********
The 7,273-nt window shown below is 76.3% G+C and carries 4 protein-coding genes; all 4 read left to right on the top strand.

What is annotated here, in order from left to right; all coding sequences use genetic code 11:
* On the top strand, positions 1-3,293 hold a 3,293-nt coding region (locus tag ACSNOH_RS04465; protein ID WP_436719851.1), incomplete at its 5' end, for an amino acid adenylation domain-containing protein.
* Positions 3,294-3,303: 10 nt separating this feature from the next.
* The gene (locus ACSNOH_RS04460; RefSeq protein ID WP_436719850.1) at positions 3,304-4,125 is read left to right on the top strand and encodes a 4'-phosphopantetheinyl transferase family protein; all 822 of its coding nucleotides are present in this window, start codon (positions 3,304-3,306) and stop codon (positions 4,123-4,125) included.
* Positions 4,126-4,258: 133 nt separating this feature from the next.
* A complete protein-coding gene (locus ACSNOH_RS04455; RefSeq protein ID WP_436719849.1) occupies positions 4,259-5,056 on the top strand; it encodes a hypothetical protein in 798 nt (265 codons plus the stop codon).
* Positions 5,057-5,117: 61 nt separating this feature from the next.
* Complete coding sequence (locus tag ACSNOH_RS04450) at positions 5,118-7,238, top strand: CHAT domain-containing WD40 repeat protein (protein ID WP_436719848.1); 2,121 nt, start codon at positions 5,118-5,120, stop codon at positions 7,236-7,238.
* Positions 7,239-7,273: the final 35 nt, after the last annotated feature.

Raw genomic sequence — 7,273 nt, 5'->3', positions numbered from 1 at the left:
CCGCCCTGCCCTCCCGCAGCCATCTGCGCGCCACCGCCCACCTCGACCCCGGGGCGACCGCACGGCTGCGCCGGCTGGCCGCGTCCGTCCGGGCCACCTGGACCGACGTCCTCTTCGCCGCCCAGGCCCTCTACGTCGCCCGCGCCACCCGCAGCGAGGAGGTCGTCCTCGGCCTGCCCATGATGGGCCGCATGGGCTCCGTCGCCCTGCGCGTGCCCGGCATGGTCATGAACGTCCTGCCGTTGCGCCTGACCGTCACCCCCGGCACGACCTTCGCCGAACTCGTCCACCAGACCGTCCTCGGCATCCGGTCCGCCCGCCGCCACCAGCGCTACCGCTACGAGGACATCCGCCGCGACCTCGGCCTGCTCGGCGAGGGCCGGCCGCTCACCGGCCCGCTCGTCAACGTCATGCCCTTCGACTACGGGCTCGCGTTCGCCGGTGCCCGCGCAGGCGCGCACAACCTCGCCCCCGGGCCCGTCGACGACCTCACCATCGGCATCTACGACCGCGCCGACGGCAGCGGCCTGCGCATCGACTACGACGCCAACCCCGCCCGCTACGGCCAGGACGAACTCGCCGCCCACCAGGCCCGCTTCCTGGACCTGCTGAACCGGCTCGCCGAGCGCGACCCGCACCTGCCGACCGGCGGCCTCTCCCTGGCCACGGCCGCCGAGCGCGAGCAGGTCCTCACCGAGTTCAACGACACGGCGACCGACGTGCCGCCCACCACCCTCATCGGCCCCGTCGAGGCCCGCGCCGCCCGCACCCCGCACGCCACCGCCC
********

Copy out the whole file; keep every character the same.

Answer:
The 7,273-nt window shown below is 76.3% G+C and carries 4 protein-coding genes; all 4 read left to right on the top strand.

What is annotated here, in order from left to right; all coding sequences use genetic code 11:
* On the top strand, positions 1-3,293 hold a 3,293-nt coding region (locus tag ACSNOH_RS04465; protein ID WP_436719851.1), incomplete at its 5' end, for an amino acid adenylation domain-containing protein.
* Positions 3,294-3,303: 10 nt separating this feature from the next.
* The gene (locus ACSNOH_RS04460; RefSeq protein ID WP_436719850.1) at positions 3,304-4,125 is read left to right on the top strand and encodes a 4'-phosphopantetheinyl transferase family protein; all 822 of its coding nucleotides are present in this window, start codon (positions 3,304-3,306) and stop codon (positions 4,123-4,125) included.
* Positions 4,126-4,258: 133 nt separating this feature from the next.
* A complete protein-coding gene (locus ACSNOH_RS04455; RefSeq protein ID WP_436719849.1) occupies positions 4,259-5,056 on the top strand; it encodes a hypothetical protein in 798 nt (265 codons plus the stop codon).
* Positions 5,057-5,117: 61 nt separating this feature from the next.
* Complete coding sequence (locus tag ACSNOH_RS04450) at positions 5,118-7,238, top strand: CHAT domain-containing WD40 repeat protein (protein ID WP_436719848.1); 2,121 nt, start codon at positions 5,118-5,120, stop codon at positions 7,236-7,238.
* Positions 7,239-7,273: the final 35 nt, after the last annotated feature.

Raw genomic sequence — 7,273 nt, 5'->3', positions numbered from 1 at the left:
CCGCCCTGCCCTCCCGCAGCCATCTGCGCGCCACCGCCCACCTCGACCCCGGGGCGACCGCACGGCTGCGCCGGCTGGCCGCGTCCGTCCGGGCCACCTGGACCGACGTCCTCTTCGCCGCCCAGGCCCTCTACGTCGCCCGCGCCACCCGCAGCGAGGAGGTCGTCCTCGGCCTGCCCATGATGGGCCGCATGGGCTCCGTCGCCCTGCGCGTGCCCGGCATGGTCATGAACGTCCTGCCGTTGCGCCTGACCGTCACCCCCGGCACGACCTTCGCCGAACTCGTCCACCAGACCGTCCTCGGCATCCGGTCCGCCCGCCGCCACCAGCGCTACCGCTACGAGGACATCCGCCGCGACCTCGGCCTGCTCGGCGAGGGCCGGCCGCTCACCGGCCCGCTCGTCAACGTCATGCCCTTCGACTACGGGCTCGCGTTCGCCGGTGCCCGCGCAGGCGCGCACAACCTCGCCCCCGGGCCCGTCGACGACCTCACCATCGGCATCTACGACCGCGCCGACGGCAGCGGCCTGCGCATCGACTACGACGCCAACCCCGCCCGCTACGGCCAGGACGAACTCGCCGCCCACCAGGCCCGCTTCCTGGACCTGCTGAACCGGCTCGCCGAGCGCGACCCGCACCTGCCGACCGGCGGCCTCTCCCTGGCCACGGCCGCCGAGCGCGAGCAGGTCCTCACCGAGTTCAACGACACGGCGACCGACGTGCCGCCCACCACCCTCATCGGCCCCGTCGAGGCCCGCGCCGCCCGCACCCCGCACGCCACCGCCC